Step into The City of Brass, the spellbinding debut from S. A. Chakraborty—an imaginative alchemy of The Golem and the Jinni, The Grace of Kings, and One Thousand and One Nights, in which the future of a magical Middle Eastern kingdom rests in the hands of a clever and defiant young con artist with miraculous healing gifts
Nahri has never believed in magic. Certainly, she has power; on the streets of 18th century Cairo, she’s a con woman of unsurpassed talent. But she knows better than anyone that the trade she uses to get by—palm readings, zars, healings—are all tricks, sleights of hand, learned skills; a means to the delightful end of swindling Ottoman nobles.
But when Nahri accidentally summons an equally sly, darkly mysterious djinn warrior to her side during one of her cons, she’s forced to accept that the magical world she thought only existed in childhood stories is real. For the warrior tells her a new tale: across hot, windswept sands teeming with creatures of fire, and rivers where the mythical marid sleep; past ruins of once-magnificent human metropolises, and mountains where the circling hawks are not what they seem, lies Daevabad, the legendary city of brass?a city to which Nahri is irrevocably bound.
In that city, behind gilded brass walls laced with enchantments, behind the six gates of the six djinn tribes, old resentments are simmering. And when Nahri decides to enter this world, she learns that true power is fierce and brutal. That magic cannot shield her from the dangerous web of court politics. That even the cleverest of schemes can have deadly consequences.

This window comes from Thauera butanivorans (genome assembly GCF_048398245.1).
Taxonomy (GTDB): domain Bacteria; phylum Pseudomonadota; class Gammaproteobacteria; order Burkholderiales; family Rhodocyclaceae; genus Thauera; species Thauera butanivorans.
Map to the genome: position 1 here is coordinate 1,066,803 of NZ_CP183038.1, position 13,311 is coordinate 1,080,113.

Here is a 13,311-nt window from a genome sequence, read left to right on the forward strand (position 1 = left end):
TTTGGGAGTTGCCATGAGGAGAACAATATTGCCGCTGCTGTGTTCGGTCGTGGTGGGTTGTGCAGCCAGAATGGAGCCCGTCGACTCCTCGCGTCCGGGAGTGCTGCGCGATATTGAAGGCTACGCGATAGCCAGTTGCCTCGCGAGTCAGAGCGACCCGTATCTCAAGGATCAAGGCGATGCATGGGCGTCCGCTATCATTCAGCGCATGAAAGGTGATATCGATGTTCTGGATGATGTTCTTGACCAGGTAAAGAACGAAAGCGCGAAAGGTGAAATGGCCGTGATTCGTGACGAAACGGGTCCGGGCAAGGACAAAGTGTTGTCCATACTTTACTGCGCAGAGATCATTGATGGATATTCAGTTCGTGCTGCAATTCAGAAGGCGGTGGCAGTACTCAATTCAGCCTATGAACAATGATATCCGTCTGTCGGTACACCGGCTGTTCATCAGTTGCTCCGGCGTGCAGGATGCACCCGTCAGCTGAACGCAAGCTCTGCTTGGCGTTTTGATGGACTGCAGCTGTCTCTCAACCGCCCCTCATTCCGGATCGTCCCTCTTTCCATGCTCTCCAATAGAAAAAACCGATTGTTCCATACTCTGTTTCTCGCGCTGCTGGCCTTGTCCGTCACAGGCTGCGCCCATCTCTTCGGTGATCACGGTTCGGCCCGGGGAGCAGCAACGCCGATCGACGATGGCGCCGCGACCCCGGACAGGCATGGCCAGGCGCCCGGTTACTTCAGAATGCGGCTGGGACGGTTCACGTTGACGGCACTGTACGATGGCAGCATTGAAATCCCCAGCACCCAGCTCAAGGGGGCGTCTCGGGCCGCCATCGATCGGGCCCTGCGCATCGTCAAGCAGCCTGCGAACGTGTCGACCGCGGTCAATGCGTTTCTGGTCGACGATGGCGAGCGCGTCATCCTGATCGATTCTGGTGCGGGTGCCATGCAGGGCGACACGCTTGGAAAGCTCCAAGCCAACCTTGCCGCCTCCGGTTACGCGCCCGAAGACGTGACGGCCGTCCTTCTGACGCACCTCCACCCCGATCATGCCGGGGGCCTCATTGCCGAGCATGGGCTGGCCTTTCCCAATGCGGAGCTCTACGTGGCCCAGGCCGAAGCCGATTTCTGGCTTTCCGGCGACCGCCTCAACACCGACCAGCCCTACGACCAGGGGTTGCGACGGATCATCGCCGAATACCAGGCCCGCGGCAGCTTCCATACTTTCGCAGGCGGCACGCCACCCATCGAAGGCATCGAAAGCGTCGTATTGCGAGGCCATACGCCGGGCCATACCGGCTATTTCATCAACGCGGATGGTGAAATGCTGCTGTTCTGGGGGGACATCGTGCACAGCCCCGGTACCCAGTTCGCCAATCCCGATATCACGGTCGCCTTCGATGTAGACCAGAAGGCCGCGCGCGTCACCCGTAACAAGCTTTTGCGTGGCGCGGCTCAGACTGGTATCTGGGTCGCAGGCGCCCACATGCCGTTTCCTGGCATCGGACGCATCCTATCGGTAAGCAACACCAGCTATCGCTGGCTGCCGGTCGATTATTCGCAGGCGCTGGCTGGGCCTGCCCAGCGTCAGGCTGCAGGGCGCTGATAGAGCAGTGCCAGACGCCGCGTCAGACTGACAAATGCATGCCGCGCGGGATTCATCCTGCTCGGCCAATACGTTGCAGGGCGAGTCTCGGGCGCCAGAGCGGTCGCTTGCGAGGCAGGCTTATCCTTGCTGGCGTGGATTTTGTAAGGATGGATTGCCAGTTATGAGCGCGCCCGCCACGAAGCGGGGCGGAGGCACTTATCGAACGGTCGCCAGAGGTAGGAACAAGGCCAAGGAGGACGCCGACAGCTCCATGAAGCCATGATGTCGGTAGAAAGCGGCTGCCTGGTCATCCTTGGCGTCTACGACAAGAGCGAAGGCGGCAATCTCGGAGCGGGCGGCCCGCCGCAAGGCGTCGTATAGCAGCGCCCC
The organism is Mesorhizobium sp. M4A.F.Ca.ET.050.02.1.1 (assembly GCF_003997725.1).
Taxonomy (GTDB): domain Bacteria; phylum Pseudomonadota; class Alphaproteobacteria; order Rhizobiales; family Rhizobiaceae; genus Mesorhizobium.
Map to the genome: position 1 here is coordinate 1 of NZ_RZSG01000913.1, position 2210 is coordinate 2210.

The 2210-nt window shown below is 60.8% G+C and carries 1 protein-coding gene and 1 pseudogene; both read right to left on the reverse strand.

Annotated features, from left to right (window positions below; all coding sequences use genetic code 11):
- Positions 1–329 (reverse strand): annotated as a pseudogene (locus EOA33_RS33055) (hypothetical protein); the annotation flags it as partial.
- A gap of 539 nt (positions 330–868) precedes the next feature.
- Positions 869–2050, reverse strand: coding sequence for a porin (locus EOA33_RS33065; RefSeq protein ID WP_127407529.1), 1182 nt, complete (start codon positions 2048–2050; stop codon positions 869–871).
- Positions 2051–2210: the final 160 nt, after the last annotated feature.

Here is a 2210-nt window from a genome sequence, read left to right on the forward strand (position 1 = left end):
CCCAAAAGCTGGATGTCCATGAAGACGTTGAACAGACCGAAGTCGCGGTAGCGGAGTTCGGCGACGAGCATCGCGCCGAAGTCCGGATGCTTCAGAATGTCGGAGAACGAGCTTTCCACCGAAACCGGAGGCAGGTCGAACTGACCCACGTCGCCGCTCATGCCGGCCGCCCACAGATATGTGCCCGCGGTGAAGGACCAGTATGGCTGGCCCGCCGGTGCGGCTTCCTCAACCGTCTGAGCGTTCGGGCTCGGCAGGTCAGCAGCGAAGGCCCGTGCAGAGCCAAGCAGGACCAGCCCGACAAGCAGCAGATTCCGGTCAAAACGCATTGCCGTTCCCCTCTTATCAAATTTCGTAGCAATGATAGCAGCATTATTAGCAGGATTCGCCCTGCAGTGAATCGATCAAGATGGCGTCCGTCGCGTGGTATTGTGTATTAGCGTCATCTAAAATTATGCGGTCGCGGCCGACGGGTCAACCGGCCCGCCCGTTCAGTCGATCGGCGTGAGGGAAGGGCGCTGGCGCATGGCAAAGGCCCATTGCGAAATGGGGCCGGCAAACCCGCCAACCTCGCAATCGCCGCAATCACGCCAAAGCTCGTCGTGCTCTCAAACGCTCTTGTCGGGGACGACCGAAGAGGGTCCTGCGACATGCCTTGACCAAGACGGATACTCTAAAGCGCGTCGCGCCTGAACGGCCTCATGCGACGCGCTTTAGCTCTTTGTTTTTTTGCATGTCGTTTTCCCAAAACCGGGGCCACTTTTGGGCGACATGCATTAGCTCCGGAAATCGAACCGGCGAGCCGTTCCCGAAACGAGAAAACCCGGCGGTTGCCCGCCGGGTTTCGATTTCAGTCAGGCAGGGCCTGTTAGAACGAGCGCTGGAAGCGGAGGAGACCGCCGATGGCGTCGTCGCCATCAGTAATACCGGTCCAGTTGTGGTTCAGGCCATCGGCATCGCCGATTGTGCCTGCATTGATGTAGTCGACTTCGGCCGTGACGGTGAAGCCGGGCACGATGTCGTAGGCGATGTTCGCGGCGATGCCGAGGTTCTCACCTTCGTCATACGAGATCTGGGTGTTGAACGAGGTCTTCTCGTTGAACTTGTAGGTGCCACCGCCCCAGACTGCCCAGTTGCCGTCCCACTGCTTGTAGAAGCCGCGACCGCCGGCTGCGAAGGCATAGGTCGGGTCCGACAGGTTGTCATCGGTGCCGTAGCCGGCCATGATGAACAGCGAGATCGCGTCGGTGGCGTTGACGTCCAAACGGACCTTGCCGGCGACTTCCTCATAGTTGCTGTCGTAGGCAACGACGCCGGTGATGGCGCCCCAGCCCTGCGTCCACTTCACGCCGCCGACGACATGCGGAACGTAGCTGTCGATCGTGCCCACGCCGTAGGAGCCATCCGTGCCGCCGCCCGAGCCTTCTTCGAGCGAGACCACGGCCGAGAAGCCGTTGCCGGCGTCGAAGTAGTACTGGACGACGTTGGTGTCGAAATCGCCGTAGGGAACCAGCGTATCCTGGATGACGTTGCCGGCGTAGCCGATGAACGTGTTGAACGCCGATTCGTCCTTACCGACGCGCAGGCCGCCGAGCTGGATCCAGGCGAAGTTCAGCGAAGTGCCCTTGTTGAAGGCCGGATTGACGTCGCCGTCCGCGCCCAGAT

After all, there is a reason they say be careful what you wish for . . .
I received an ARC of The City of Brass from the publisher. I’d been meaning to read this book for ages, because it just sounds awesome!
It’s #ownvoices for Muslim representation.
This book is awesome. I just want to mention that right at the beginning of this review, because you absolutely should get it. It was one of the best reading experiences I have ever had.
I love reading NA fantasy, and I had no idea that this was NA. Imagine my delight when I realised that the main character, Nahri, is 20 years old. And she’s such an awesome character. She’s very nuanced, and her personality and character is so detailed. This is something that I would actually say about every single character. Not one of them is one-dimensional. They all have more to them than you would assume.
It’s damn creepy. Like, as you might know, I love dancing in my reading. But creepy dancing… The ending of the first chapter had me hooked and I knew it was going to be a great book.
The worldbuilding was awesome. It’s so detailed and rich, and there are so many facets to everything. The fact that we were able to discover the city through both Nahri’s and Ali’s perspective. They are very different people and thus perceive the city differently, and allowing us to get a more detailed description of Daevabad. The different groups in Daevabad are written very intricately and it’s all very nuanced. As of the moment, I’m still not sure who the good people are and who the bad people are. I can’t wait for the sequel, The Kingdom of Copper.
The writing is pure gold. It’s beautiful and very lyrical, with lots of magical descriptions. I also loved the humour interspersed within the conversations.
If you’re looking for NA fantasy and you want something rich and detailed, definitely give The City of Brass a go. It’s wonderful!
Trigger warnings: possession, death, blood, violence, assault, mention of rape.
Have you read The City of Brass? Is it on your TBR?